- THE MAGAZINE
Air release dies allow for greater production quantities and often a more consistent quality, with longer-lasting tooling and considerably less tooling inventory than more traditional clay forming methods.
Plasters are synonymous with clay processing, both for their water absorption and self-cleaning properties. Most tooling for clay products is based on the premise that the ability of plasters to absorb water depends on the porosity of the plaster being used, coupled with the point of saturation where the plaster will no longer absorb efficiently. Plasters and cementious material hybrids have been formulated for greater compressive strength and resistance to abrasive wear than the traditional plasters, but they often lack porosity.
Though not limited to cementious plaster hybrids, air release die and mold fabrication processes have been developed to open microscopic passageways and allow for clay tooling to absorb water from the clay being processed. Compressed air can then be forced through the same passageways to purge the tooling of moisture for continuous production. The air moving over the water causes a hydraulic action against the clay surface, and the newly formed part releases from the die or mold for a quick production turnaround without having to wait on the more traditional plaster tooling to draw enough water from the clay body to cause the clay to shrink away from the form.
Air release dies allow for a greater production quantity and often a more consistent quality, with longer-lasting tooling and considerably less tooling inventory than the more traditional clay forming methods. As a result, pottery producers can save on valuable floor and storage space, setup time, and financial investment.
Tooling DesignAir release tooling can be most effective with die pressing, jigger-jolly forming, double-wall gravity slip casting and pressure casting, and the cost of such tooling is equally practical for larger production plants and small production studios. The technology can provide a welcome solution for studio potters who have reached the inevitable bottleneck in the quantity of handmade products they can produce without sacrificing the quality and originality they and their customers have come to expect, but it can also be used by large-scale manufacturers producing technical parts. The tooling can be produced internally or can be outsourced to experienced toolers, thereby allowing the manufacturing plant or studio potter to focus on what they do best without taking away from the creative expression of the artist's original work or the engineers' intent.
The typical air release press die, jigger-jolly form or slip casting mold contains an introductory air passage molduct tubing system that is cast in the tooling matrix. The molduct tubing used can vary in diameter to match the size of the project. The introductory air passage layout consists of a hollow braided rope tied to a wire positioning grid and laid in a configuration for an even dispersal of air throughout the tooling. Air release press dies and jigger forms are usually cast in metal retainer rings that have mounting lugs, registration pins and control stops to maintain the proper alignment and distance between the matching halves of the setup.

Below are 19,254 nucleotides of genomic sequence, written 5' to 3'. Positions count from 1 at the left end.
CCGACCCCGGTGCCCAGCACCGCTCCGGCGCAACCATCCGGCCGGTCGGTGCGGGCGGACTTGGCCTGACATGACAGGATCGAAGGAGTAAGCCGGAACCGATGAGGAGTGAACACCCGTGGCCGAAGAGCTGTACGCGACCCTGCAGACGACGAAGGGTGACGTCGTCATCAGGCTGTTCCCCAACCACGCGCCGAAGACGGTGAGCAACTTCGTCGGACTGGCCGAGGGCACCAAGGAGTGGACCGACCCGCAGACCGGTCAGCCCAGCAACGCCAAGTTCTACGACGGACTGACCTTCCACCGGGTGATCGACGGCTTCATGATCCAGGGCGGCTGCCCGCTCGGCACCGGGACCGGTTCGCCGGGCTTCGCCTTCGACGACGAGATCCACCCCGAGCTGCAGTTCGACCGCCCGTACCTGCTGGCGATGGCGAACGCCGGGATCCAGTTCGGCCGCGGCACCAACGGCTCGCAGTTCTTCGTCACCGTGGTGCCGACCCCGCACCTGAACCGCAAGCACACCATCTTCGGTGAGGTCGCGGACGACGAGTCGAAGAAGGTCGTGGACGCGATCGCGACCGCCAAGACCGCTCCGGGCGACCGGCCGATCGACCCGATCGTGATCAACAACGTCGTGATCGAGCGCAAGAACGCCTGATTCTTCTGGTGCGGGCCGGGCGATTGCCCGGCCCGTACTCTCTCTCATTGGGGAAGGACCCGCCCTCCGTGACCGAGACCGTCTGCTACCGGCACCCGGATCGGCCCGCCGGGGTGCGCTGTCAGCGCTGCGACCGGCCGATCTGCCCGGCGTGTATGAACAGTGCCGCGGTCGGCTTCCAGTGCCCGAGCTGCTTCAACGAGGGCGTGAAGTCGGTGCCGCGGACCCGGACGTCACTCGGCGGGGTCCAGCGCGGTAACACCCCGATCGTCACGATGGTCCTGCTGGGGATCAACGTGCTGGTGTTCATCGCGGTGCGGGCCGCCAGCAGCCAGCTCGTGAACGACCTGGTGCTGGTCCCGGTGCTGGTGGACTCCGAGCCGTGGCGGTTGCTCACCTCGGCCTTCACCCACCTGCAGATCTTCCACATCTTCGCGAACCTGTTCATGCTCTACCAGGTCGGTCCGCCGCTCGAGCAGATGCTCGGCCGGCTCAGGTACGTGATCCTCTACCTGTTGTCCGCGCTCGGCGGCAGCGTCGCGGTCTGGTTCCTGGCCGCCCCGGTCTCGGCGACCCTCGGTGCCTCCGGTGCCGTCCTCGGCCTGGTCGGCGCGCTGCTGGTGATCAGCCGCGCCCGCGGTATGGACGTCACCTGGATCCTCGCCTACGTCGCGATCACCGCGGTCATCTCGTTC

A Pressing SolutionWhile air release tooling can be used with a variety of forming techniques, it has also been designed into a relatively new press that is a rescaled adaptation of a conventional ceramic press.1 The press has a small footprint and was developed to fit into an existing studio or production line with minimal downtime. The system allows pottery producers to create bowl and platter profiles without having to invest in a large conventional press and expensive tooling that would otherwise be required to quickly and easily form these pieces.
William Melstrom of Spiral Studio in Austin, Texas, was one of the first potters to use the new press. The producer of functional porcelain pottery is best known for his exacting work with crystalline glazes. However, as a small business owner, Melstrom often feels the time crunch faced by many pottery producers. "Less than 50% of my time is spent actually making pottery," he says. "The rest of my time is devoted to marketing, bookkeeping and other business-related endeavors. When I'm making my pottery, I want to focus on the firing and glazing processes, rather than on forming."
To save time, Melstrom began outsourcing his forms to other potters-an expensive solution. When he saw an ad for the air release press in a trade magazine, he immediately purchased one for his studio. "I still throw the majority of my work, but I use three air release dies for some of my bowls. The press is unbelievably fast; it's amazing how many pieces one person can produce on this machine. Using the air release press lets me save a significant amount of time and money," he says.
Linda Taylor of Clay-Earth Studios in Minneapolis, Minn., has had a similar experience. After an accident prevented her from throwing her sculpted and carved functional pieces, Taylor purchased an air release press in 2004. "The equipment benefits include the clean, quick release of forms with minimum of distortion; the ability to reuse scrap clay with minimum of kneading; and the easy creation of multiples of a form that I have designed and can then finish by carving," she says.
As pottery producers look for new ways to enhance their productivity and design capabilities, air release technology is providing a powerful solution.